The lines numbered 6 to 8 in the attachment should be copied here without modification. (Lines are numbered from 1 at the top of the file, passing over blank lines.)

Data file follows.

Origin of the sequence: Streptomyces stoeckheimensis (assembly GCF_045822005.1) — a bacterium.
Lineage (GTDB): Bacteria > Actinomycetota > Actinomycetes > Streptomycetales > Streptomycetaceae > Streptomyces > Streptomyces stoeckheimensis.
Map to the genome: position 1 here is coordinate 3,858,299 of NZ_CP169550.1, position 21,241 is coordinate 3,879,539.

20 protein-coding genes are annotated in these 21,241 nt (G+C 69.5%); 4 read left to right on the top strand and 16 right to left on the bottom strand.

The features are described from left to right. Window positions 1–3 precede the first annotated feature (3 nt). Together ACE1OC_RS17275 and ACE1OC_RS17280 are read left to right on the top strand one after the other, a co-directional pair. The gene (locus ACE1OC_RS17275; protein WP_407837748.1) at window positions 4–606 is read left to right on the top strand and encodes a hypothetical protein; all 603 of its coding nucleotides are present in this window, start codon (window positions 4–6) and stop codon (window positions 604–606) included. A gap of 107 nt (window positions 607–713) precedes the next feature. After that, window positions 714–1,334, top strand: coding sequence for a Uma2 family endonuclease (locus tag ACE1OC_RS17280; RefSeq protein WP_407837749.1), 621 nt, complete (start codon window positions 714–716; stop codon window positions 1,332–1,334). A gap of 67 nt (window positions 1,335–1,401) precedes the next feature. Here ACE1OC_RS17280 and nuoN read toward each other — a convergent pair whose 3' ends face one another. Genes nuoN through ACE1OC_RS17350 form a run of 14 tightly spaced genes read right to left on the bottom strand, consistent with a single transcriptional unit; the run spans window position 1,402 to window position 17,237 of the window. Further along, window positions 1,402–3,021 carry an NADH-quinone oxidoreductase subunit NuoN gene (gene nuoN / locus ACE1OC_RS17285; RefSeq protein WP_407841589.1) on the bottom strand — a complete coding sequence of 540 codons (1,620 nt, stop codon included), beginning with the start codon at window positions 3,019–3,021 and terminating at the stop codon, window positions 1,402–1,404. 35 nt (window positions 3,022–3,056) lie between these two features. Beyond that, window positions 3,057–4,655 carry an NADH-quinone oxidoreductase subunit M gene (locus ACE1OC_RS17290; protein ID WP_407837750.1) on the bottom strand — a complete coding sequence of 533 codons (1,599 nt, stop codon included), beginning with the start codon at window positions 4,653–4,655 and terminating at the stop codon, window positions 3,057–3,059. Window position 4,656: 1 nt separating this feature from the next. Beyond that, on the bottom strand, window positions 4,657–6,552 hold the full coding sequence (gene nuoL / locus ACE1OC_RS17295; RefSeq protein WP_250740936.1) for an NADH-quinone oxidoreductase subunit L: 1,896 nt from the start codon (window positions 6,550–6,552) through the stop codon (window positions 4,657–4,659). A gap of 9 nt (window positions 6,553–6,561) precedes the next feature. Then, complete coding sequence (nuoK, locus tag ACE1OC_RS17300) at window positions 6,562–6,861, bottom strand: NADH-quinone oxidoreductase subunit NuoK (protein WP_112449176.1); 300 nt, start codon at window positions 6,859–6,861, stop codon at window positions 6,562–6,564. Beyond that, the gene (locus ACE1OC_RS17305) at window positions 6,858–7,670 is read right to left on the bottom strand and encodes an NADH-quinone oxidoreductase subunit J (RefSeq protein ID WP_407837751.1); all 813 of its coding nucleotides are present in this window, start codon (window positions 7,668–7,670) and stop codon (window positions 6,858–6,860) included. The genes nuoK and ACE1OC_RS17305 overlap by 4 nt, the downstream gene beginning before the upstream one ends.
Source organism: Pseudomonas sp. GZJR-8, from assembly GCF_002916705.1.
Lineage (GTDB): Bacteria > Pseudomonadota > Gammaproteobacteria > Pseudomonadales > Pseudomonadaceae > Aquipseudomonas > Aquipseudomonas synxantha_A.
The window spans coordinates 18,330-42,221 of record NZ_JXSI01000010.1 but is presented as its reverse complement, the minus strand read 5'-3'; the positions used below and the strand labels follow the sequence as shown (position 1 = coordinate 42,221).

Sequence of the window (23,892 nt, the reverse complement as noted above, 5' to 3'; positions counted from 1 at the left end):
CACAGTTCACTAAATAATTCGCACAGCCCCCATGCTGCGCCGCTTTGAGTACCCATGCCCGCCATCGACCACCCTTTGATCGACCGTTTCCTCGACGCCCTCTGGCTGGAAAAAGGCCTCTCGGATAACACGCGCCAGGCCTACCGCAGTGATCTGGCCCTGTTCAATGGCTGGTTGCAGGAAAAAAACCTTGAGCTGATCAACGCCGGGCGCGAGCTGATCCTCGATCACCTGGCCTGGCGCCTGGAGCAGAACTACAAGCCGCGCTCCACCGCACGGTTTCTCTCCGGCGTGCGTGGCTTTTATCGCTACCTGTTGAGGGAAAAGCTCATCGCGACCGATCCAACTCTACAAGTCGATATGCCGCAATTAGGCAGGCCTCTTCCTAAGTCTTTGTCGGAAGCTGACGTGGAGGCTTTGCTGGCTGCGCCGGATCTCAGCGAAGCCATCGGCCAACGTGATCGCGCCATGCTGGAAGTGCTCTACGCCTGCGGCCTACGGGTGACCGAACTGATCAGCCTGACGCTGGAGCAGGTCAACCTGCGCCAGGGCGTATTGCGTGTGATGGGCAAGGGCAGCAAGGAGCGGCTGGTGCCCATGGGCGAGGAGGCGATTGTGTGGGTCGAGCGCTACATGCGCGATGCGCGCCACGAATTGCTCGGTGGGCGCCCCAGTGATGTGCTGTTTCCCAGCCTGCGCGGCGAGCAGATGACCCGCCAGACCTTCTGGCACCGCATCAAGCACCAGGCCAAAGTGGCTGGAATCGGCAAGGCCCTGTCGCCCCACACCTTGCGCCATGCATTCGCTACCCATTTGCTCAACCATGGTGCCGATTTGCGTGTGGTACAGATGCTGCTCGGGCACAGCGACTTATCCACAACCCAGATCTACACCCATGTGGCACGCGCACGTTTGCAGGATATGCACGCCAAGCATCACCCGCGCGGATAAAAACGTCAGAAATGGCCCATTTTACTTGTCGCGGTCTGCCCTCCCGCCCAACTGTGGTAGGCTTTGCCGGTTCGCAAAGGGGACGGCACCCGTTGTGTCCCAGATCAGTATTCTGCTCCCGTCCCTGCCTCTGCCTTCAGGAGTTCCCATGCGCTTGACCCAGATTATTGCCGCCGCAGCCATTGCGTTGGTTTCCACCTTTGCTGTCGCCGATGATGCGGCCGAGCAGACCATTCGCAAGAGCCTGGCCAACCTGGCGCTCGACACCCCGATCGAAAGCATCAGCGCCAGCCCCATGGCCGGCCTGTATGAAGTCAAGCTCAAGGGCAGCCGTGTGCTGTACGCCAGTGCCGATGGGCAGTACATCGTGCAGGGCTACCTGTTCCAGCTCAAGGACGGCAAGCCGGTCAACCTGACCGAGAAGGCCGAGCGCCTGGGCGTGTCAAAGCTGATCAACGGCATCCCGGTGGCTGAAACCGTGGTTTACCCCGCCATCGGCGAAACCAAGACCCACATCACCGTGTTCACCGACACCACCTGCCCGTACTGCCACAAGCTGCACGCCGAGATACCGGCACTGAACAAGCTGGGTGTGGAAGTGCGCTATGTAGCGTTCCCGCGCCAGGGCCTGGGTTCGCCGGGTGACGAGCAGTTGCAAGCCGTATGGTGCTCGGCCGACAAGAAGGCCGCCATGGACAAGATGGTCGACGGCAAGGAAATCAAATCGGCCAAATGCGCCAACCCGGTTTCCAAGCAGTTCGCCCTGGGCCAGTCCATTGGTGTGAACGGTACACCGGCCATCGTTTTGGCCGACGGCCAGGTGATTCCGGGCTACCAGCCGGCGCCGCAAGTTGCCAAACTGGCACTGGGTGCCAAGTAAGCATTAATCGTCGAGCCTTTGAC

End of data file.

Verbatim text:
Source organism: Pseudomonas sp. GZJR-8, from assembly GCF_002916705.1.
Lineage (GTDB): Bacteria > Pseudomonadota > Gammaproteobacteria > Pseudomonadales > Pseudomonadaceae > Aquipseudomonas > Aquipseudomonas synxantha_A.
The window spans coordinates 18,330-42,221 of record NZ_JXSI01000010.1 but is presented as its reverse complement, the minus strand read 5'-3'; the positions used below and the strand labels follow the sequence as shown (position 1 = coordinate 42,221).